Re: filetype extensions (Chris Lilley, Computer Graphics Unit)
Date: Mon, 9 May 1994 23:52:38 +0200
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From: (Chris Lilley, Computer Graphics Unit)
To: Multiple recipients of list <>
Subject: Re: filetype extensions 
X-Listprocessor-Version: 6.0c -- ListProcessor by Anastasios Kotsikonas
"Daniel W. Connolly" <> said:

> The latter form will probably work for now... but what about the future
> when there may be caching proxy servers with built-in graphics conversion?
> Such a proxy may have image/tiff, and it may be able to generate image/gif
> faster than going round-trip to the original server.

Um. If you ask a proxy for foo.gif (or foo with accept image/gif) it is supposed 
to ask the original server for the expiry and last-modified date to be sure that 
the version it has is exactly, in every detail, the same as the original.

Conversion in the manner you suggest negates all this. If the proxy has bar.tif 
and converts it to bar.gif, it is not necessarily the same as the original 
servers version. What quantisation algorithm was employed - Heckbert's? Wu's? In 
what colour space? RGB? CXMYK? CIELAB (TIFF supports all of these). How many 
colours was it quantised to, and is the resolution the same?

For people who are text oriented and view images as minor decoration, these 
differences are inconsequential. But you cannot be certain that the content of 
the image is of so little worth. And plenty of people are using the web to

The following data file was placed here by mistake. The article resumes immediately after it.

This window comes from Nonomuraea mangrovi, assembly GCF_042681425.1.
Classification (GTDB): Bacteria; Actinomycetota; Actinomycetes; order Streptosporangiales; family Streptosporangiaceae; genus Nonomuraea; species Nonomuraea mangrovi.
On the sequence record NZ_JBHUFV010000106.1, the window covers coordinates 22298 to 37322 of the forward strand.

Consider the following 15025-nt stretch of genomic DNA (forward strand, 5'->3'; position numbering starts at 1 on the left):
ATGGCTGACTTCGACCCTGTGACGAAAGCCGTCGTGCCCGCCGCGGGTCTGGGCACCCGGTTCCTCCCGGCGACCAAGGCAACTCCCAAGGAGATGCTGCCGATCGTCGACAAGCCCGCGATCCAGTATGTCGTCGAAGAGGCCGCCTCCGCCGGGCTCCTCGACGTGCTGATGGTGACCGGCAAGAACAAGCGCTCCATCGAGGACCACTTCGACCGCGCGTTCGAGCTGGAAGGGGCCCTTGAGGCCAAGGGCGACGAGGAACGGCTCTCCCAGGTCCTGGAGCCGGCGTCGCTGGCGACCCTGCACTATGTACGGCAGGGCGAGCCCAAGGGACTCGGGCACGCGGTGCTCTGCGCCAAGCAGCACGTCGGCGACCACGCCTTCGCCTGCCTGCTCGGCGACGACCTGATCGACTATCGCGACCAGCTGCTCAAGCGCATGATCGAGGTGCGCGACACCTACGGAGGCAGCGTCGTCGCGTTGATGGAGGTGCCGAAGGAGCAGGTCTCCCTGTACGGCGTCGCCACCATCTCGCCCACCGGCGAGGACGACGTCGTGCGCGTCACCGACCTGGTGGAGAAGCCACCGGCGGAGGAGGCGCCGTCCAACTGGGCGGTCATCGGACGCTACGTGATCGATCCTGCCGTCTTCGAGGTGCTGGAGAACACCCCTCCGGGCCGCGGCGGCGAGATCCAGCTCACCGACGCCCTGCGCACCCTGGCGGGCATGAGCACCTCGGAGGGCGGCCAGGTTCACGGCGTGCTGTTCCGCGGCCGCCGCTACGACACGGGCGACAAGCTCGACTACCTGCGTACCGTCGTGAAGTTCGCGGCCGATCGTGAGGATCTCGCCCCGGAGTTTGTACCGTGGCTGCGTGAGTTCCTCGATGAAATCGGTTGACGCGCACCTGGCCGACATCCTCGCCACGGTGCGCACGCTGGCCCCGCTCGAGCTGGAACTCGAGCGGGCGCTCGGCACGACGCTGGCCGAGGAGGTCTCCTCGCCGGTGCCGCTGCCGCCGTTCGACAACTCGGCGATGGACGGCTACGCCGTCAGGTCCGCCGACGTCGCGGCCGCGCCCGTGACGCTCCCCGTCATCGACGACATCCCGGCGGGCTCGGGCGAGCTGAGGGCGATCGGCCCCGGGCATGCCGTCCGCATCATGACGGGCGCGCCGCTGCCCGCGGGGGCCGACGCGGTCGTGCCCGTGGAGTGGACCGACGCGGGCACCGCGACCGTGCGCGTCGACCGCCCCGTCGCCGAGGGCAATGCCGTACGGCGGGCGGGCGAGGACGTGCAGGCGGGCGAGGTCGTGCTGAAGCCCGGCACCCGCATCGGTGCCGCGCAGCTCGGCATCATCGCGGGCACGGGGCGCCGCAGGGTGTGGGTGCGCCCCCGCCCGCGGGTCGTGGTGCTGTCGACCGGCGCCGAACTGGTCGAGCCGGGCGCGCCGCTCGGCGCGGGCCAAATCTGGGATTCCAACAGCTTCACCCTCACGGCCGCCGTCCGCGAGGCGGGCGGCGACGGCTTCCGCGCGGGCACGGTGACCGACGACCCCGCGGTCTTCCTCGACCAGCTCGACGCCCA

distribute scientific visualisations, medical images, computer graphics for 
example where these differences are extremely important.

> We must be very careful about time-to-live, conversion quality, etc.
> to be sure that the proxy servers don't compromise the protocol.

Indeed. How are you going to specify that the quality does not matter (eg a 
silly little help icon in xpm and you want it as a gif) or does matter (a 
medical image) and how much it matters? If a proxy is supposed to guarantee you 
get the same result as going direct, then such conversions must be ruled out. 
And yet, for many purposes, the conversions would be entirely adequate. But let 
us not rule out certain applications of the web just because many current images 
are content-free.

Having recently put up some images on the web as part of a paper I gave on gamut 
mapping and so on, where the differences between images were small but vital, 
this issue is of immediate concern to me.

> Enough Purism to save yourself from having to re-engineer your solution
> down the road, mixed in the enough Pragamatism to make it useful to
> your user community today

What an excellent aphorism! Unfortunately if these things get enshrined in 
standards, this flexible balance goes out the window and you have to specify 
exactly what happens in each case. Ho hum.

Chris Lilley
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